I seldom address a gathering of pastors without "the" question being asked, in one form or another: "How do you change a church?" Whether moving from a traditional model to one that is more contemporary, a complex structure to one that is simpler, or an outdated outreach strategy to one more relevant and effective, knowing the target on the wall isn't the problem
When you walk into a leadership opportunity, you go with a little bit of equity by virtue of your position and the inevitable honeymoon period during which those you lead will let you get by with just a bit more than they will a decade later, but you have to be very careful with that equity
Once you're clear on vision, it impacts every other initiative and area of ministry.
Learn more about additional integrated vision services. >
Read a note from Will Mancini welcoming you to the Vision Room and pointing some key features designed just for you.
Here are the four steps to leading change in your church.
How do you handle the leadership equity you have?
5 facts about money from a national survey of hundreds of churches with worship attendance of 1,000+.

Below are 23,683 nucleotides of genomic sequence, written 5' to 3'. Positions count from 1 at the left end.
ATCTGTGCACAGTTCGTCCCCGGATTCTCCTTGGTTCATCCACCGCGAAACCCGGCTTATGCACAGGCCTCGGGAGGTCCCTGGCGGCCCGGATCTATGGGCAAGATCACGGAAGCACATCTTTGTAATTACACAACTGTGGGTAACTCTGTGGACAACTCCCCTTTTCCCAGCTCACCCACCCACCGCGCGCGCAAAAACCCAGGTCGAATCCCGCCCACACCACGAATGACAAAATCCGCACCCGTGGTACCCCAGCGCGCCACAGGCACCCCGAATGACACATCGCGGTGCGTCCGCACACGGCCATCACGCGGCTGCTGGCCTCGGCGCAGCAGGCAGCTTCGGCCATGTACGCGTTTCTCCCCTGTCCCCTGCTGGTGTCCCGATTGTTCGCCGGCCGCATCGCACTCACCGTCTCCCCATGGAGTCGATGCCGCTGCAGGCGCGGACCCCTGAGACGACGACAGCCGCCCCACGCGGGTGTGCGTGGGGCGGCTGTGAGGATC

How NOT to respond to problems you face as a leader.
How do you move toward effective teamwork?
Don’t overlook the unsung traits of true leaders.
Here are some important reasons why being vulnerable is a forgotten virtue of great leadership.
These 4 questions will help you keep an eye on your critically important paid (and volunteer) staff relationships and prevent the necessity of an “ leadership autopsy” (What went wrong?) conversation.
Most forms of church government have three features that dominate their structure, but none of them serve morale, effectiveness, or unity – and none are found in the Bible.
The payoff to creating a true leadership pipeline brings you five key advantages.
Less is more because more choices paralyze the thought process.
Great leaders should be passionate, work hard, and stay focused by not caring too much.
Great leaders anticipate the challenge of change, emphasize with that struggle, and communicate in ways that overcome resistance.
Recently while completing the Vision Frame with a church in California they could feel the removal of what one pastor called their “invisible walls.” It’s an interesting comment given the fact that its a very effective church.
Five principles that you can begin using immediately to help you communicate better.
Conflict is no stranger in the church. Leaders cause motion and motion causes friction!
Five communication design tasks you should consider outsourcing right away.
How can leaders be more encouraging? By first being encouraged by Christ.